Amsterdam Sinfonietta Soloists – Schubert: String Quintet (2015) MCH SACD ISO + DSF DSD64 + Hi-Res FLAC

Amsterdam Sinfonietta Soloists – Schubert: String Quintet (2015)
SACD Rip | SACD ISO | DST64 2.0 & 5.0 > 1-bit/2.8224 MHz | 52:10 minutes | Scans + Digital Booklet | 2,7 GB
or DSD64 Stereo (from SACD-ISO to Tracks.dsf) > 1-bit/2.8224 MHz | Scans + Digital Booklet | 2,06 GB
or FLAC 2.0 (carefully converted & encoded to tracks) 24bit/96 kHz | Scans + Digital Booklet | 1,03 GB
DSD Recording | Featues Stereo and Multichannel Surround Sound | Channel Classics # CSS SA 36215

One of the icons of chamber music, Schubert’s celebrated String Quintet is heard in an unusual version on this recording. Schubert’s work was styled after those of Boccherini and Onslow, which featured two violins, viola and two cellos. After hearing the double bass virtuoso Domenico Dragonetti, Onslow decided to add an alternative bass part to replace the second cello part. Schubert might have done the same if he had heard Dragonetti play, so the Amsterdam Sinfonietta commissioned this Marijn van Prooijen adaptation, and the double bass part is performed here by Rick Stotijn.

Do you want a recording of Schubert’s miraculous chamber swansong with a double bass taking the second cello part? That’s the first question you have to ask. In fact, the bass player is none other than Rick Stotijn, and the Amsterdam Sinfonietta have proved their brilliance time after time, so purely on its own terms this performance is a bit of a winner. And the ensemble’s biography in the booklet makes a slightly convoluted case for the exercise: Dragonetti was the bassist par excellence in those days and prompted George Onslow to provide alternative bass parts for the second cello in his quintets, which Schubert may well have known. So the ensemble commissioned this arrangement from Marijn van Prooijen, himself a bass player.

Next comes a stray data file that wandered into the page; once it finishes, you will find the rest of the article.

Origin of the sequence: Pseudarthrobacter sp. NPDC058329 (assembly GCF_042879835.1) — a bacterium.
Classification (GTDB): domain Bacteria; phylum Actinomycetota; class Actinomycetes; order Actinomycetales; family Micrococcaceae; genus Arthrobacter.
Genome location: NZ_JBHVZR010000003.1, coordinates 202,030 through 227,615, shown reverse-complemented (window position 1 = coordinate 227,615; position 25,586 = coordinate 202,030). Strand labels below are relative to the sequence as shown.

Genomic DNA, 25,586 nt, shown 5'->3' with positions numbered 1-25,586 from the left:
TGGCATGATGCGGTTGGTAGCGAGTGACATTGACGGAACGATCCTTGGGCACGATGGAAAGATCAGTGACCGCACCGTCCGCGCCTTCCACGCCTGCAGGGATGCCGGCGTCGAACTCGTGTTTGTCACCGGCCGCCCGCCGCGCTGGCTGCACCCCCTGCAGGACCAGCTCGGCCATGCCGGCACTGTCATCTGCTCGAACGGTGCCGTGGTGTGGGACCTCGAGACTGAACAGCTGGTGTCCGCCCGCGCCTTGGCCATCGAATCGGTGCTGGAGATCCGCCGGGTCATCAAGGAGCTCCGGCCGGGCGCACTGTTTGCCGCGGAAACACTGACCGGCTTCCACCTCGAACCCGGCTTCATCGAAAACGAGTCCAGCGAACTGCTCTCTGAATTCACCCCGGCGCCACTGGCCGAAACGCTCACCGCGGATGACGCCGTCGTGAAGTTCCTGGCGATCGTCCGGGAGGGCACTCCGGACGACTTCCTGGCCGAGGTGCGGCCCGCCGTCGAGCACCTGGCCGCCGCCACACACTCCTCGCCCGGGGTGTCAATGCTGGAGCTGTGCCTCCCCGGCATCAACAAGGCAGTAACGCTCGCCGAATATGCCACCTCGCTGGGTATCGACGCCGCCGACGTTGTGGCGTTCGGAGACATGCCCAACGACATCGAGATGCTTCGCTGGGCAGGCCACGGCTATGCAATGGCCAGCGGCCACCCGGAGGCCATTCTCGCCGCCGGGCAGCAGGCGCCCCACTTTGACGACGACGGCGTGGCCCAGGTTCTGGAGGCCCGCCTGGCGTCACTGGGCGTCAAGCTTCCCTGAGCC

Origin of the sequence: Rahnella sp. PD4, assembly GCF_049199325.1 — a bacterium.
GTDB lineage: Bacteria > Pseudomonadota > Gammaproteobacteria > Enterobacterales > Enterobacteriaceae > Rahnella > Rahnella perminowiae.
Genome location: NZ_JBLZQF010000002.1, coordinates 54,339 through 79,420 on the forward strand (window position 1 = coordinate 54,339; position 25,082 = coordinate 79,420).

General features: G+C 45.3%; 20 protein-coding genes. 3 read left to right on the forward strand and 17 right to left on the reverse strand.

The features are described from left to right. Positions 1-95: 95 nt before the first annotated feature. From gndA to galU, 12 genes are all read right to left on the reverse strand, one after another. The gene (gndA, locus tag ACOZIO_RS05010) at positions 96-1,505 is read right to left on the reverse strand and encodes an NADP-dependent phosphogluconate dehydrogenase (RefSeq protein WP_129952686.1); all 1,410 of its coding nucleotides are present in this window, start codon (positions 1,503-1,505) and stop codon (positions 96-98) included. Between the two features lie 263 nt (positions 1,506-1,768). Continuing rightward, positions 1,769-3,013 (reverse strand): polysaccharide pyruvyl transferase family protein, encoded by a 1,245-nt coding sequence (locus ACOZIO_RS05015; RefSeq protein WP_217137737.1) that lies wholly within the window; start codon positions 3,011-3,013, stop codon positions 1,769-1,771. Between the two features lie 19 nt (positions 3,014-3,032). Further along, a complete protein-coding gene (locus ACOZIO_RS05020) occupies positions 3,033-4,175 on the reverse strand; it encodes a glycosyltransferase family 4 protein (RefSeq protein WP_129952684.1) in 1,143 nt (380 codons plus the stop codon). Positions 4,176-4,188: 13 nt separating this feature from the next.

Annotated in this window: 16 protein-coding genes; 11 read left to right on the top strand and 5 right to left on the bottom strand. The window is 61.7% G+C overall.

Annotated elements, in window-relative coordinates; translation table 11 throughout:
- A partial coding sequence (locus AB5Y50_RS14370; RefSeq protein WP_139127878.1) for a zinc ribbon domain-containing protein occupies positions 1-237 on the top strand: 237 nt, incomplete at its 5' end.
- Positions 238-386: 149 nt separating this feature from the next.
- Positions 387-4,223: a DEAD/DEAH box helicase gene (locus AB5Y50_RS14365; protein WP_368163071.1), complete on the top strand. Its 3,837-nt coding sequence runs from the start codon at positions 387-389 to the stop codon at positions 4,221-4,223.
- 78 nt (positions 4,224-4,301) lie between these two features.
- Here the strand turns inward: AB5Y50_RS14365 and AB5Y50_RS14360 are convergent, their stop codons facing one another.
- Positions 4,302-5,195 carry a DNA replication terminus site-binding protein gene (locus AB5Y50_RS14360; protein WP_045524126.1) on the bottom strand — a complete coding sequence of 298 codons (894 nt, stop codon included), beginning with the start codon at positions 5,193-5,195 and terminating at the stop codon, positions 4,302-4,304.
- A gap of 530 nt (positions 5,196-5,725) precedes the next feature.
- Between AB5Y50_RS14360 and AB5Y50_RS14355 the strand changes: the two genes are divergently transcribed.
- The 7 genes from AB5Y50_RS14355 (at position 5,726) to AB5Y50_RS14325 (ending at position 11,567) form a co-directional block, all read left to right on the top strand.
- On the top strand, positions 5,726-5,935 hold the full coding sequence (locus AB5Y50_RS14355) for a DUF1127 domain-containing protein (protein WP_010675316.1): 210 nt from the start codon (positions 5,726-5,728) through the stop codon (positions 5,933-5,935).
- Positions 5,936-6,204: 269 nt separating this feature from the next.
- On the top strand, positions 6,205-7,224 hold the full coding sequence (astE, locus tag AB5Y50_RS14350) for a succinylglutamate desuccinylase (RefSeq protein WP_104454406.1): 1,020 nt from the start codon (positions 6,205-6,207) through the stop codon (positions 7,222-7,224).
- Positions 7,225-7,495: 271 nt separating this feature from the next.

Stotijn, we are told, plays a small double bass with a high tuning in fourths and a top C string. The bass adds an extra gravitas, and Stotijn’s playing is so reactive that the work seems borne aloft, reminding one of the earlier Trout Quintet in places. And that wondrous second subject in the first movement – the cello duet with the viola providing the bassetto? Stotijn plays it at the original pitch. If you didn’t know, you’d easily mistake it for the real thing.

The performance itself is everything you’d expect of these players. Tempi seem apt and perhaps it’s only the filigree violin-work in the finale that seems slightly to evade the fingers. You’ll most likely have your favourite Schubert Quintet recording already; among recent groups who offer near-ideal recordings are the Belcea (EMI, 12/09) and Pavel Haas (Supraphon, 10/13) quartets with their guest cellists. So you simply have to ask yourself whether you want a fine recording with double bass.


01. String Quintet in C major, D 956 – op. posth. 163: I – Allegro ma non troppo
02. String Quintet in C major, D 956 – op. posth. 163: II – Adagio
03. String Quintet in C major, D 956 – op. posth. 163: III – Scherzo: Presto. Trio: Andante sostenuto
04. String Quintet in C major, D 956 – op. posth. 163: IV – Finale: Allegretto

Amsterdam Sinfonietta Soloists
Candida Thompson – violin
Jacobien Rozemond – violin
Daniel Bard – viola
Kaori Yamagami – cello
Rick Stotijn – double bass

Produced by Willem de Bordes. Engineered by Daan van Aalst.
Recorded on December 1-2, 2013 at Stadsgehoorzaal, Leiden.
Edited & Mastered by Jared Sacks.




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